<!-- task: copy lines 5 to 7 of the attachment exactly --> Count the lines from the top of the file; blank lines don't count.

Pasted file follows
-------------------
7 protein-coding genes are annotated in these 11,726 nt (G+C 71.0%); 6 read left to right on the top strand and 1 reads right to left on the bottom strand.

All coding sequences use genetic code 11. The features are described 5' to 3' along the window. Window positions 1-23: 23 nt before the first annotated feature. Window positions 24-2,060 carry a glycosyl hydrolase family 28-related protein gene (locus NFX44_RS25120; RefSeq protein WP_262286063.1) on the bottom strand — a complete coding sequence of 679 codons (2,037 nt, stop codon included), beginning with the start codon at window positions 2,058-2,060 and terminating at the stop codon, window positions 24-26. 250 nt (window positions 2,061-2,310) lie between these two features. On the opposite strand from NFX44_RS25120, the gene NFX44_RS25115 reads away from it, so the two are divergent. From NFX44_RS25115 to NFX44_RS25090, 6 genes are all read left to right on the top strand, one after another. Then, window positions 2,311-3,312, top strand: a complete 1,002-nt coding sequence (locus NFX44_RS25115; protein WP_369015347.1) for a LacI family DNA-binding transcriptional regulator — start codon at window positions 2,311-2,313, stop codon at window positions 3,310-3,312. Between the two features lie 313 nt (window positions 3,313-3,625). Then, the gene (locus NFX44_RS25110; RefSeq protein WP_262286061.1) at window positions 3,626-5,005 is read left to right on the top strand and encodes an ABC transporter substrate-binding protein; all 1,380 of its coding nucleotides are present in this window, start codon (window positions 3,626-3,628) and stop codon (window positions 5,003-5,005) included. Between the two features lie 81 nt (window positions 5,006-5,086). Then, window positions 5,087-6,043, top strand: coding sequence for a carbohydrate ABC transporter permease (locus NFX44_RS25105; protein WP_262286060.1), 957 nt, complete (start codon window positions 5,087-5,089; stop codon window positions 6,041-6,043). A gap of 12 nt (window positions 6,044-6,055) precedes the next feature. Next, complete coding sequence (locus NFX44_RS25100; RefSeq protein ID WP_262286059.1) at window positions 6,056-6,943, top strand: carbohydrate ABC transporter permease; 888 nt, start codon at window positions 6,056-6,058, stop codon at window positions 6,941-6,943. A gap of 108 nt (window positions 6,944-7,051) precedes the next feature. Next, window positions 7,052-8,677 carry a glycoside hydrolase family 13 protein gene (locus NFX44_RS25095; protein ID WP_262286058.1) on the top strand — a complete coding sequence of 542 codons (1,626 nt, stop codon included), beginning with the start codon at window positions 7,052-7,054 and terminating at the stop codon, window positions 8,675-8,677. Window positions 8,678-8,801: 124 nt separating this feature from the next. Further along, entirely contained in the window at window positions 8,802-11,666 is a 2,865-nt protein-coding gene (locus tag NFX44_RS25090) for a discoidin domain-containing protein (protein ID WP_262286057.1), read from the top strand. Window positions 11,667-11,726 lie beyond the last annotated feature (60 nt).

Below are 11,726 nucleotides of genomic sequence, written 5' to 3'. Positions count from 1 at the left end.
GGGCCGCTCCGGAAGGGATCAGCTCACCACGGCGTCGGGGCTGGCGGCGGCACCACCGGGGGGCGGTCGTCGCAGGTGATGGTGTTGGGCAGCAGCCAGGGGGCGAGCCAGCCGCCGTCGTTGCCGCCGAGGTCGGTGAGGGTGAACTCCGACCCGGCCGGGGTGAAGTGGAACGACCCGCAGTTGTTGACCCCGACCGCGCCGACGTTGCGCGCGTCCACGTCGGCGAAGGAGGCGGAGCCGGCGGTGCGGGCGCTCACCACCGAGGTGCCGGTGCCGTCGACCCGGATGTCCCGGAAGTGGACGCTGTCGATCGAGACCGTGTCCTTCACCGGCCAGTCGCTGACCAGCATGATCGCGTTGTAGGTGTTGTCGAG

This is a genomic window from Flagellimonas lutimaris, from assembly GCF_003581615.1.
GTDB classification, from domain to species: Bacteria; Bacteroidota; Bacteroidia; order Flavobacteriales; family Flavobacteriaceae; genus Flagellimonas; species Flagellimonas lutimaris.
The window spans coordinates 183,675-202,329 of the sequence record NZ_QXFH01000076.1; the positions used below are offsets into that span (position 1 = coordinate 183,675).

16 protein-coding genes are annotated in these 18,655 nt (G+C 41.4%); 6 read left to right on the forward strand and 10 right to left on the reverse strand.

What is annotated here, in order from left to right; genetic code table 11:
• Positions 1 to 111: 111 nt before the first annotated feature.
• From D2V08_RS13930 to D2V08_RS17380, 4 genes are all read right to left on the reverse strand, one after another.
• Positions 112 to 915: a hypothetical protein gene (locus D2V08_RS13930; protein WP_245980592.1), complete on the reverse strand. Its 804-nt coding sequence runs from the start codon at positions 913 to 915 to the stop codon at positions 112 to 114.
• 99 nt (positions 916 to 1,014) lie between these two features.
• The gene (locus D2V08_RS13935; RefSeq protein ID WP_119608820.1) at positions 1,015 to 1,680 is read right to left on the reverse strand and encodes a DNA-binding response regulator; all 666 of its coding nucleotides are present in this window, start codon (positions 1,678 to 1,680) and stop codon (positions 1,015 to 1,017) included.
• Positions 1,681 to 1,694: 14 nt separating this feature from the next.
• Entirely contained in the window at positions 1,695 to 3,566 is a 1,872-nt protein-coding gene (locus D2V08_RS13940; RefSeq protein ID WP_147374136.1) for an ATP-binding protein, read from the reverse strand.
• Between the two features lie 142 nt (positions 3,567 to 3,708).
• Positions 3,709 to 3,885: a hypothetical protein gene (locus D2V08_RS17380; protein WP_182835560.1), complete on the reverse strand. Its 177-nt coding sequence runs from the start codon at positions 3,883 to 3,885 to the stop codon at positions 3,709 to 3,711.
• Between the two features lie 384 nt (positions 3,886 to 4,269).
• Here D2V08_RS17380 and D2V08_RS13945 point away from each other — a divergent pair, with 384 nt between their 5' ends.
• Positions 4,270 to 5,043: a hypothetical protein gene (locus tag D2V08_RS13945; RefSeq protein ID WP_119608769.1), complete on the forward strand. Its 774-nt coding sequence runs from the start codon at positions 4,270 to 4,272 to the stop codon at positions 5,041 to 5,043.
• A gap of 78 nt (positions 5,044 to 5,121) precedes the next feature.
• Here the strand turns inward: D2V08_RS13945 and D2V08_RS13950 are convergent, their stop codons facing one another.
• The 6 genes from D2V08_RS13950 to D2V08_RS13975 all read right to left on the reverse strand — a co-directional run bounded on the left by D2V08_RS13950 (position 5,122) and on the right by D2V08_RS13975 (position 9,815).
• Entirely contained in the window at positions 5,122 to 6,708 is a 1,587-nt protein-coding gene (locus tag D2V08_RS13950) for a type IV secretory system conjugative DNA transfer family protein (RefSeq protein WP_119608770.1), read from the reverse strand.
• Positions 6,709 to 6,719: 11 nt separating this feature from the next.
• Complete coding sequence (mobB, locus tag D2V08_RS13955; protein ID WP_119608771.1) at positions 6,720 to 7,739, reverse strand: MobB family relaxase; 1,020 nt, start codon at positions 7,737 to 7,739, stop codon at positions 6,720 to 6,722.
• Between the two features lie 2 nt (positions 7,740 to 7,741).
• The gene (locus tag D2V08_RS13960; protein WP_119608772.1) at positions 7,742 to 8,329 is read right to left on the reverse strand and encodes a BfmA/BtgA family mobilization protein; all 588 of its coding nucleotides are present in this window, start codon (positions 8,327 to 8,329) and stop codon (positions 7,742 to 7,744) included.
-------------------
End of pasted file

This is a genomic window from Flagellimonas lutimaris, from assembly GCF_003581615.1.
GTDB classification, from domain to species: Bacteria; Bacteroidota; Bacteroidia; order Flavobacteriales; family Flavobacteriaceae; genus Flagellimonas; species Flagellimonas lutimaris.
The window spans coordinates 183,675-202,329 of the sequence record NZ_QXFH01000076.1; the positions used below are offsets into that span (position 1 = coordinate 183,675).